Letters to the Editor

(April 23, 2007)


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Ah those cable TV channels! Charles Marowitz's Schizoid Comedy & Stephen Colbert

Dear Editor:

I ran across your site while reading politicaltheory.com. I have one nitpick regarding this quote,
Stephen Colbert, the Absolute Monarch of The Colbert Report on MSNBC, falls solidly into this second category.
Stephen works for Comedy Central, not MSNBC.

Thanks for your attention

Dan Squier
Eureka, California, USA - April 10, 2007


The Lure of Optimism: Gilles d'Aymery's Questioning Forty Years Of Optimism

To the Editor:

I wouldn't worry about Swans being called "too pessimistic" or not sufficiently "class conscious." In fact it would be hard to be the latter without being the former. Fortunately, every writer in Swans doesn't follow a standard line, and if you look at the entire output, you'll find equal amounts of class-consciousness, class-indifference, informed anger, peevishness, conservative wistfulness, and utopianism.

Pessimism has an honorable history in the U.S. and optimism has given us some of our worst political periods, and could even be called an American disease. I agree it's a false opposition, and it would be better to talk about "constructive anger" versus "self-indulgent whining."

The main reason for critical journals like Swans (whether constructive or self-indulgent), is the popularity of political idiots like Thomas Friedman, and the inability of politicians and the media to see beyond the shadow play of state propaganda. Talking about empire, imminent bankruptcy, widening income inequality, etc., however repetitive and seemingly futile, is like talking about global warming. You can't prove it exactly and you dont know when it will come about, but someone needs to be shouting about it.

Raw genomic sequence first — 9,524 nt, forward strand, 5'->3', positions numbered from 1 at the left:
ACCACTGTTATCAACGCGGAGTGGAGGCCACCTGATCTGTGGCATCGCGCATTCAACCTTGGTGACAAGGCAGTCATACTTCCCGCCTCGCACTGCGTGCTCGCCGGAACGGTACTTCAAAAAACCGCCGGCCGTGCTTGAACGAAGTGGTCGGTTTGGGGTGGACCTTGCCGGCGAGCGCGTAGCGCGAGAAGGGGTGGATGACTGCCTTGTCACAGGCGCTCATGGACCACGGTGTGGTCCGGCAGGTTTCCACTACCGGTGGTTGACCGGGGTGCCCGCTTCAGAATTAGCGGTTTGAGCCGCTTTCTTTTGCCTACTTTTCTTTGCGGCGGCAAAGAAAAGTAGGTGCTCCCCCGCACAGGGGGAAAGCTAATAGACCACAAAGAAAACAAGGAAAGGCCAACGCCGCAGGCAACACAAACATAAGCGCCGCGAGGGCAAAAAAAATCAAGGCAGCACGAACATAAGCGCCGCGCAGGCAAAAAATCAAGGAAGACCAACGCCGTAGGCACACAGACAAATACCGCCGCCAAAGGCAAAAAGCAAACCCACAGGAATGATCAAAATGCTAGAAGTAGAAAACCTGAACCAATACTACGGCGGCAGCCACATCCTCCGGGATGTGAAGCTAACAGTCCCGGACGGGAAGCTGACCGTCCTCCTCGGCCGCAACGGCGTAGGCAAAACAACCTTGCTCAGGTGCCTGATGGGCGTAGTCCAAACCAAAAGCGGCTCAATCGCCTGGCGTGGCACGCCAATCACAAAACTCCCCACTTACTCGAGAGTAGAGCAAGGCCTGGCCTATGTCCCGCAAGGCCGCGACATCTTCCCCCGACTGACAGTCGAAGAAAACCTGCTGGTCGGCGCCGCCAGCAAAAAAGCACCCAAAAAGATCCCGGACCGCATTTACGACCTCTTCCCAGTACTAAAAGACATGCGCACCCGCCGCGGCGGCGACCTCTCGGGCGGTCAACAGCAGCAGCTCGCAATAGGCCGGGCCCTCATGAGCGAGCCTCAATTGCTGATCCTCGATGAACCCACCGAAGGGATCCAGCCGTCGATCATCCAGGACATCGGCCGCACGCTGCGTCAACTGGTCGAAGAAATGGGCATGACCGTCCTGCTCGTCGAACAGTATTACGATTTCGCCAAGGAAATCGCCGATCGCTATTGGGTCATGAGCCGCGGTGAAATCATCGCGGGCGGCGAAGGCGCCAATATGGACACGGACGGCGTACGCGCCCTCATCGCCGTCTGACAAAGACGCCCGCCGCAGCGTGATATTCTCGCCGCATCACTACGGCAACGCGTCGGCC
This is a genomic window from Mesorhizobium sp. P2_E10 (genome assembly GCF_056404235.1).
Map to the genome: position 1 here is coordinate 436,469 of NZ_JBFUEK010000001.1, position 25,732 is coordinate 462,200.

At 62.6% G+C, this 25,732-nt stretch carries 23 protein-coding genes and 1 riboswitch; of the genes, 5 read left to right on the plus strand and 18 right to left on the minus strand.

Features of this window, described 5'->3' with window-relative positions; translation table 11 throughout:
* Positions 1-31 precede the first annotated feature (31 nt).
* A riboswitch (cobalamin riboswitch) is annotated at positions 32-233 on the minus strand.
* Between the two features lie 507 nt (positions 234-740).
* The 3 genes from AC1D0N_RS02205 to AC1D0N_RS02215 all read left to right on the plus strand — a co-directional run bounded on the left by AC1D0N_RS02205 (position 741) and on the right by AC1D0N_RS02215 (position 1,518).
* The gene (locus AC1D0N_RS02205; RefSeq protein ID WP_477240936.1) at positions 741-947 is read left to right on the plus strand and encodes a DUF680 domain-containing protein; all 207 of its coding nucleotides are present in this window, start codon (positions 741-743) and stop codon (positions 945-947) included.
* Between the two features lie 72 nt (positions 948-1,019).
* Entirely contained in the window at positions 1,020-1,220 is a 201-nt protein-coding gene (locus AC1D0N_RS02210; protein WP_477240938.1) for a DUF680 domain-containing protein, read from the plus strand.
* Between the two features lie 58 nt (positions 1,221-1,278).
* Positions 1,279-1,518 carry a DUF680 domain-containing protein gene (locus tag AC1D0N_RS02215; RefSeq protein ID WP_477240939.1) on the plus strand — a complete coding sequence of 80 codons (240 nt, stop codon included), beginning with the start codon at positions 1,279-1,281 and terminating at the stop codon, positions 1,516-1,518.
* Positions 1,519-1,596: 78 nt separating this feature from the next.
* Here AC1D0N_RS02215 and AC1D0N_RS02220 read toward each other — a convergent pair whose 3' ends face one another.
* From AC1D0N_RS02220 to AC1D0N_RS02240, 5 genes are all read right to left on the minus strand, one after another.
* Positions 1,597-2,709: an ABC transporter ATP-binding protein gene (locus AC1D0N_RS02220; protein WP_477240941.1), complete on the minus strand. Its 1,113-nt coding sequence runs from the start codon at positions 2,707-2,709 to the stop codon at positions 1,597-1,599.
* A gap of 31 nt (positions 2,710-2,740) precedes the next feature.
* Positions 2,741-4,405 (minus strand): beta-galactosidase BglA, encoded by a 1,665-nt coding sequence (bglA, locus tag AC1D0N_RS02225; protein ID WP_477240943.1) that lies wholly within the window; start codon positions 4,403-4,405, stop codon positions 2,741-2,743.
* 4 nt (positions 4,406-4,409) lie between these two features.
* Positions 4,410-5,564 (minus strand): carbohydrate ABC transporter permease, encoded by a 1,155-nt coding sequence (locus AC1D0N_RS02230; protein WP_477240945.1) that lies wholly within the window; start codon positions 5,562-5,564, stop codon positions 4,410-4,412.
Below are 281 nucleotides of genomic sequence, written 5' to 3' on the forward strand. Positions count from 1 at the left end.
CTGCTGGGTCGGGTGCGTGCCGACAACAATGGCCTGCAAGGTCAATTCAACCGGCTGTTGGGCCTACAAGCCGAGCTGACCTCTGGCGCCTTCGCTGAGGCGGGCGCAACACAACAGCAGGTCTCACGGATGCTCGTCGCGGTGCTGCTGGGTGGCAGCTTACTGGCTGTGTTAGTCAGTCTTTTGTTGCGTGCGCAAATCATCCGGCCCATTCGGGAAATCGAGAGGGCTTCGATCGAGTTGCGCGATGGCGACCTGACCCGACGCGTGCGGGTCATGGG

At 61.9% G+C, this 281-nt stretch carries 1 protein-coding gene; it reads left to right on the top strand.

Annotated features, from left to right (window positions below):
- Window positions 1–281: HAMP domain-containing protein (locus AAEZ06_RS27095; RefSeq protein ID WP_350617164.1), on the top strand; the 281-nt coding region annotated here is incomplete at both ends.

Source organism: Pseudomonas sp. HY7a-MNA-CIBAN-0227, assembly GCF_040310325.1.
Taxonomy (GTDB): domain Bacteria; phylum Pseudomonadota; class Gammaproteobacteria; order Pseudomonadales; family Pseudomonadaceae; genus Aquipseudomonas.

Would you call Marx an optimist or a pessimist? There were plenty of optimistic socialists in the nineteenth century, but only Marx, with his passionate and furious intellect, made something happen.

Robert Wrubel
Sausalito, California, USA - April 16, 2007


The Don Imus Brouhaha

To the Editor:

Several months ago, Swans offered up a scathing treatment, written by Charles Marowitz, of right-wing media darling Ann Coulter. Marowitz could have written a straightforward critical analysis of her venomous output and its ugly repercussions. But that would have been treating his subject with a seriousness that he probably felt it didn't really warrant. Instead, he opted for a wittier approach, painting her with a broad satirical brush by cleverly imitating the hyperbolic and delusional tone of Coulter's own screeching style of commentary. It was clear from several of the responses that Swans later received regarding the article that many of its readers somehow managed to completely miss this element of parody in Charles's rant. It occurs to me lately, in the wake of the brouhaha raised by the controversial Don Imus broadcast and its subsequent fallout, that once again people are taking a superficial view and missing the essential meaning. I've heard a lot of references to censorship and the dangers that the proponents of political correctness pose to the concept of free speech. These arguments are being trotted out as though these issues were in some way applicable to the Imus case. They're really not. I've heard other people struggling to reconcile the pure spirit of generosity to be found in Imus's charitable work building children's hospitals with the meanness and bigotry so often evident in his on-air invective. This murkiness attending an apparent dichotomy of character derives from a perspective that overlooks the crucial reality of who Don Imus actually is.